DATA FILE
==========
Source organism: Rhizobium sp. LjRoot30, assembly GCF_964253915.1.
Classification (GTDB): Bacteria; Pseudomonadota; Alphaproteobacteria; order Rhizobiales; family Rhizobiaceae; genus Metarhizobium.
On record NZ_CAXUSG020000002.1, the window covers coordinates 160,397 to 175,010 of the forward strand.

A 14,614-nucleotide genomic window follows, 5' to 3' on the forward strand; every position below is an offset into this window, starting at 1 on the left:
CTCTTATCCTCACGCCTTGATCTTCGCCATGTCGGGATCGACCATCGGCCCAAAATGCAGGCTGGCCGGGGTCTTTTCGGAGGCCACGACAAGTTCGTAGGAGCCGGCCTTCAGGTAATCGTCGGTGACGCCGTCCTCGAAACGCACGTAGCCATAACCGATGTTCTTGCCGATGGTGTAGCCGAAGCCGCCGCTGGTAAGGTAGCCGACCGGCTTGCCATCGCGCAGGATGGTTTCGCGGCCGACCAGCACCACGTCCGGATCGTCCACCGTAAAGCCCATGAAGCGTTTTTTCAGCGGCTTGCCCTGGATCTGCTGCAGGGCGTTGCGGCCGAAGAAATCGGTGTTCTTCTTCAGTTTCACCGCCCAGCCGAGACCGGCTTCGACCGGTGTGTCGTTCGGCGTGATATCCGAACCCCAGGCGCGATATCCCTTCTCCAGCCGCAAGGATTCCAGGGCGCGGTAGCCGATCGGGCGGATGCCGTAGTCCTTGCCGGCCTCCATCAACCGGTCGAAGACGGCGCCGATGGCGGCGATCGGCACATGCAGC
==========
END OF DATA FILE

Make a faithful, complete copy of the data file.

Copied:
Source organism: Rhizobium sp. LjRoot30, assembly GCF_964253915.1.
Classification (GTDB): Bacteria; Pseudomonadota; Alphaproteobacteria; order Rhizobiales; family Rhizobiaceae; genus Metarhizobium.
On record NZ_CAXUSG020000002.1, the window covers coordinates 160,397 to 175,010 of the forward strand.

A 14,614-nucleotide genomic window follows, 5' to 3' on the forward strand; every position below is an offset into this window, starting at 1 on the left:
CTCTTATCCTCACGCCTTGATCTTCGCCATGTCGGGATCGACCATCGGCCCAAAATGCAGGCTGGCCGGGGTCTTTTCGGAGGCCACGACAAGTTCGTAGGAGCCGGCCTTCAGGTAATCGTCGGTGACGCCGTCCTCGAAACGCACGTAGCCATAACCGATGTTCTTGCCGATGGTGTAGCCGAAGCCGCCGCTGGTAAGGTAGCCGACCGGCTTGCCATCGCGCAGGATGGTTTCGCGGCCGACCAGCACCACGTCCGGATCGTCCACCGTAAAGCCCATGAAGCGTTTTTTCAGCGGCTTGCCCTGGATCTGCTGCAGGGCGTTGCGGCCGAAGAAATCGGTGTTCTTCTTCAGTTTCACCGCCCAGCCGAGACCGGCTTCGACCGGTGTGTCGTTCGGCGTGATATCCGAACCCCAGGCGCGATATCCCTTCTCCAGCCGCAAGGATTCCAGGGCGCGGTAGCCGATCGGGCGGATGCCGTAGTCCTTGCCGGCCTCCATCAACCGGTCGAAGACGGCGCCGATGGCGGCGATCGGCACATGCAGC